HIV and other serious infectious diseases can be transmitted through breast milk. However, the risk of infection from a single bottle of breast milk, even if the mother is HIV positive, is extremely small. For women who do not have HIV or other serious infectious diseases, there is little risk to the child who receives her breast milk.
Peer-to-peer milk sharing is based on informed consent, meaning that you review and understand all information available to you, weigh the risks and benefits, and decide if accepting milk from a donor is right for you. In order to safely use donor milk, you will want to ask about the following when speaking with a potential donor:
- Blood tests: Many recipients request to see current blood test results. Donating moms have recently given birth and are likely to have test results available. You can request that a donor be screened if you’d like a more recent test.
- Lifestyle: Ask about smoking, alcohol use, over the counter or prescribed medications, diet, or any other lifestyle or health history factors that concern you and are not available in test results.
- Pumping practices: Raw milk is vulnerable to bacteria, like any living food. Ask questions around breast care, pump cleaning, and milk storage so that you are confident your donor practices milk expression and storage safely.
I spoke to our donors, and (gratefully) accepted milk from those who I felt confident had a clean health history with no communicable diseases, took proper precautions with expression and storage, and were not smoking or taking any potentially harmful medication.Peer-to-peer milk sharing is based on informed consent and can be done safely.Click To Tweet
If you are concerned over safety, or unclear of a donor’s health history, but want to move forward with using donor milk, you can practice at-home flash heating or pasteurization. I use flash heating with a batch of milk that was given to me by a friend and I was unable to speak with the donating mom, otherwise I preferred to provide the milk raw to maximize nutrients.
How do I find donor milk for my baby?
With a little effort, it is likely that you will find all the milk you need. In some cases, moms are able to create a relationships with another nursing mom and receive long-term donations from her. In other cases, a mom might need to find new donors as supply runs low.
Start by reaching out to your community. Do you belong to a church? Parenting group? Baby wearing or other child-focused group? Have friends who are nursing? You will be surprised how willing people are to help when they know you have a need. But they need to know. Post a message in Facebook groups, on your own page, send out an email, etc. Get your need out there, and you are likely to find someone who can help. I’ve even seen breast milk shared in my Buy Nothing group.
To join either (and I recommend joining both), visit their website, find the chapter for you based on location, and request to join the corresponding Facebook group. It can feel overwhelming to start, and oddly, a lot like online dating. Based on your location, there might be high demand (like in my group) or low supply (like in my sister’s). Stay optimistic and you will find milk. I suggest you:
- Create a post with your request and provide details (but don’t lie, that’s just bad karma). Add a picture of your little one – donor mamas donate out of the good of their heart and I sense that they really enjoy knowing who the milk is going to help.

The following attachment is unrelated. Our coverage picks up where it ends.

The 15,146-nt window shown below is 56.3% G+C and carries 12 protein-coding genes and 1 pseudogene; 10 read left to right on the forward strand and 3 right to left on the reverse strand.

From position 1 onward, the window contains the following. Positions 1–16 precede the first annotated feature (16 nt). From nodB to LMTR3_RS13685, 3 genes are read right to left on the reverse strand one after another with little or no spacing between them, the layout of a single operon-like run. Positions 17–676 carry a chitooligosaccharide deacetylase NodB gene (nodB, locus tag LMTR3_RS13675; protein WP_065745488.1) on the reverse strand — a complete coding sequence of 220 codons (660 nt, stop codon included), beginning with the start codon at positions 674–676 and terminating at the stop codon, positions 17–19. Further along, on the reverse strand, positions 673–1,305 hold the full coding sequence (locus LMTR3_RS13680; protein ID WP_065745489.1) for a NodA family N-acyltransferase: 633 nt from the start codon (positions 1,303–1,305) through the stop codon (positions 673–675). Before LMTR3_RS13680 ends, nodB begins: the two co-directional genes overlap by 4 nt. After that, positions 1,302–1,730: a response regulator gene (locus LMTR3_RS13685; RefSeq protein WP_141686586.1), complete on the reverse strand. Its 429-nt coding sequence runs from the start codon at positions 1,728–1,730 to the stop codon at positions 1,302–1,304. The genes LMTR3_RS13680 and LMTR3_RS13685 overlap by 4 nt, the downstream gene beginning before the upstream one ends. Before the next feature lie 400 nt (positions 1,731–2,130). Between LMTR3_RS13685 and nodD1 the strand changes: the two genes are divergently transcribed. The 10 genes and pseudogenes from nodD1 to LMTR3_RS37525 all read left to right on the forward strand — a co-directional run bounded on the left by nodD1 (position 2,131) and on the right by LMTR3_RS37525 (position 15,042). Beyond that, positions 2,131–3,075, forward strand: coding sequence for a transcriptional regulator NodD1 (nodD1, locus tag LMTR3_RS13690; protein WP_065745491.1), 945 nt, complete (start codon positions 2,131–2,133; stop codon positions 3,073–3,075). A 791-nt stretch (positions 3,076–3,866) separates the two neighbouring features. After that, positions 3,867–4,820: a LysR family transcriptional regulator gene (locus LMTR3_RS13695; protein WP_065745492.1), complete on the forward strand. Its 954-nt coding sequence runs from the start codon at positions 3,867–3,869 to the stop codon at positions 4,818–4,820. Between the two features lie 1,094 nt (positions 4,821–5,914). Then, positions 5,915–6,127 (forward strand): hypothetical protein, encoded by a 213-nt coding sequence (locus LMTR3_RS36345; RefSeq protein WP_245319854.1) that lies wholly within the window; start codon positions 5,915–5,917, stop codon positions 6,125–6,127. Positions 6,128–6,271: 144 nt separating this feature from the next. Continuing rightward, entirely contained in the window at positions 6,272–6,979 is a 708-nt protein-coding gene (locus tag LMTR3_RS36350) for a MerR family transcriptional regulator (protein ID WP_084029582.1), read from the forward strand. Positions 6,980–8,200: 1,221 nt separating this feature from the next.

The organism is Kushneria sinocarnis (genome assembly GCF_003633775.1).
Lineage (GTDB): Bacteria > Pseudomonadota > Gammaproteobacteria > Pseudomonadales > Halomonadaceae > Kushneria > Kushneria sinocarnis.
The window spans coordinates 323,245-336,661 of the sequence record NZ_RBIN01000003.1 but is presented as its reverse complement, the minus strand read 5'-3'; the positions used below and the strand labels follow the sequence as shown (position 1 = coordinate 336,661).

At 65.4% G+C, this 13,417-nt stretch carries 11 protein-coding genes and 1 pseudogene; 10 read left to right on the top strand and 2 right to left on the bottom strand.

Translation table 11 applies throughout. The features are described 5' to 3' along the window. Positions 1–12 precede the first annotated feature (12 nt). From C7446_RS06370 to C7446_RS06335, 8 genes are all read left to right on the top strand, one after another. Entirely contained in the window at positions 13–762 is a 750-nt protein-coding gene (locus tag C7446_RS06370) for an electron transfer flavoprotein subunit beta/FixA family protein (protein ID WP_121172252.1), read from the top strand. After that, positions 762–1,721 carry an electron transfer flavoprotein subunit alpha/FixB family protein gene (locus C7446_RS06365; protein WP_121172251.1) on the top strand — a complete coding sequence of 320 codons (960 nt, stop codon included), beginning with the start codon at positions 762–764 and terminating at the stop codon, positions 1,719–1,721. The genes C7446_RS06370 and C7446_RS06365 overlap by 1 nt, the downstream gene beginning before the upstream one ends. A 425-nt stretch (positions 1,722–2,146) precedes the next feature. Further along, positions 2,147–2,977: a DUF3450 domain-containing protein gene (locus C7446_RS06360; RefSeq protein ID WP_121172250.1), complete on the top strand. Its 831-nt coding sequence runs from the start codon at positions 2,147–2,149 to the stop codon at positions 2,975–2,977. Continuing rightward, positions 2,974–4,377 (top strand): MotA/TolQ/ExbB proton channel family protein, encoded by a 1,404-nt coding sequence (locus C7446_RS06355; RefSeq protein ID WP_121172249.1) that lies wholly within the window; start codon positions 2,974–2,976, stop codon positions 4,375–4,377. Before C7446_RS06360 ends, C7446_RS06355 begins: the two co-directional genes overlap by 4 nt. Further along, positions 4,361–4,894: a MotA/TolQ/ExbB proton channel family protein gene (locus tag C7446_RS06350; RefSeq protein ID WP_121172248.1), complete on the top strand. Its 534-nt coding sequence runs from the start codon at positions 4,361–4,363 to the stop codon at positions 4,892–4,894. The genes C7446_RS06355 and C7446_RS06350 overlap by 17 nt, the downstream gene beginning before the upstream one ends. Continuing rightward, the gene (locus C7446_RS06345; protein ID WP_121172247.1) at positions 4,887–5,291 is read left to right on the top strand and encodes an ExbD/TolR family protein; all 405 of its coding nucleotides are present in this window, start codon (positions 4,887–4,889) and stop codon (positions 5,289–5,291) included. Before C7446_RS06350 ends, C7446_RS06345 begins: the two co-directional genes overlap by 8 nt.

- Check the group frequently for offers – donors are tired and busy like every other mama, and often don’t look through requests to find a match. Respond to offers you are interested in as soon as you can.
- Offer to replace supplies. Milk on these sites is never for sale and you can be banned if you offer to pay, but it’s nice to offer to replace storage bags as a thank you for the time, effort, and expense a donor puts in to providing extra milk.
When you are offered milk, review safety with the donor and decide if you are satisfied. If you are, arrange for pick-up. Be smart as you would in any other situation (think Craigslist). I’ve found nothing but well-intentioned mamas in the milk sharing community, but you never know. Consider setting a time where you can bring your partner to wait in the car, or request meeting in a public space convenient to the donor.
Bring a cooler with ice or ice packs to transport the milk from their home to yours. If you are able to, it’s a nice gesture to leave storage bags (these are great because they have four packs of 25 bags) or a nursing/pumping snack (I brought a handful of LARABARs a few times) with your donor.
It’s easy to be swept up in the donor milk game and stress about each and every ounce, to obsess over how long your current stash will last, to worry about when you are going to run out. Occasionally our frozen donor stash dwindled, and we used organic commercial formula (preferred and backup) for supplementing until I found the next good match. And life went on just fine. Please remember that what your baby needs most from you is love, and you have more than enough of that to give.
How do I use donor milk?
This one is simple – use donor milk just like you would use your own stored milk! You can feed your child via bottle, supplemental nursing system, cup, or any other way you’d use your own expressed milk or formula. I recommend talking to your IBCLC to decide what is best for your situation. Make sure to follow proper handling and storage practices to keep milk safe.
I’m grateful for all the mamas who helped us meet our breastfeeding goal. And to my dear friend, Leigh, who introduced me to donor milk. I wasn’t aware of it when I learned I needed to supplement, and within a day she had a nursing friend of hers providing our first donation. I’m continually reminded that this mama life takes a village…
Do you have an experience with donor milk? Would you consider donor milk for you little one? Any questions for me about our experience?